Ballentine Books, 2011
List price: $25.00
Being a gardener and seeing everything through a gardener’s eyes, it was the title that first drew my attention to The Language of Flowers. But being fiction, I knew that while flowers might be a major player, they just as easily might not be. They are.
Vanessa Diffenbaugh’s first book tackles a subject that few of us are really familiar with – the life of foster children – and joins it to the Victorian custom of using flowers to convey thoughts and feelings. As we hear about Victoria’s life in a volley of chapters that tell of her past and then her present, we come to want her to succeed, despite her struggles with herself to do so. She has those in her life that want her to have a good life, too, if she can only come to believe in their sincerity – not an easy task for a child who has grown up in a series of foster and group homes.
In case you’re wondering, there’s romance here, but this is no romance novel. It is inspiring and at the same time, enlightening. We do learn about the language of flowers and a bit about viticulture, but we learn a great deal more about the human spirit.
I read The Language of Flowers in two days and not because I didn’t have anything else to do. It captured my interest in the first few pages and never let go until I reached the end. Very few books do both for me. As I made my way through each chapter, I tried to figure out how it all would work together to come to a satisfying conclusion. I never quite figured it out until I read it and that’s a good thing.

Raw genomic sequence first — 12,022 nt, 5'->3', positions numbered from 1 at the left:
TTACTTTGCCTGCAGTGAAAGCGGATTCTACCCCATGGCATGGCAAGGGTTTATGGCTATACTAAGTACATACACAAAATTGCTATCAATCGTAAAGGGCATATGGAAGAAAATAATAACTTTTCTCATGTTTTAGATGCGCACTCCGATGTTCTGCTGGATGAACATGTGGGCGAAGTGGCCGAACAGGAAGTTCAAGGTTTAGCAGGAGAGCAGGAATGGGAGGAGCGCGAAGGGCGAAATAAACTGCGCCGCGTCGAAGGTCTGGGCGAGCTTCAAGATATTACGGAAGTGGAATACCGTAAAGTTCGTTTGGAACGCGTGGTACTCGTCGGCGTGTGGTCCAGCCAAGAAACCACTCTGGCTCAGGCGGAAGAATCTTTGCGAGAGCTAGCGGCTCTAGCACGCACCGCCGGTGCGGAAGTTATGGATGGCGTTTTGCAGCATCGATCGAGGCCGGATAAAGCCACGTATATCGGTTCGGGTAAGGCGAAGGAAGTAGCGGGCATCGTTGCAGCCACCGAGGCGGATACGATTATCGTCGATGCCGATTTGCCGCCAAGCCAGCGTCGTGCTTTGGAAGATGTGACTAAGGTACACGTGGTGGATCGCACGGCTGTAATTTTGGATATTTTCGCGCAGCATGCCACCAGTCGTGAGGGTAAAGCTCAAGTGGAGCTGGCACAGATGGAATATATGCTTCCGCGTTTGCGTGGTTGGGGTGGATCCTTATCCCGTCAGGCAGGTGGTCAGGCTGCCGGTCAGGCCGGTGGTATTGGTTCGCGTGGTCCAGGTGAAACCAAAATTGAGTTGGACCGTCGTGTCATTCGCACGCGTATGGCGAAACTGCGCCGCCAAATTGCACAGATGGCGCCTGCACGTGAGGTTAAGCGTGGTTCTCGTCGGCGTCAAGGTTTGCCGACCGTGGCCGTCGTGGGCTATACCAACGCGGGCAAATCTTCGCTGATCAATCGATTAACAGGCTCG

It’s hard for me to believe that this is a first novel. Diffenbaugh has made herself a tough act to follow, but I hope she does.
To write The Language of Flowers, Vanessa Diffenbaugh found inspiration in her own experience as a foster mother. After studying creative writing and education at Stanford University, Vanessa taught art and writing to youth in low-income communities. She and her husband, PK, have three children and live in Cambridge, Massachusetts. This is her first novel.
Read Kylee Baumle’s blog, Our Little Acre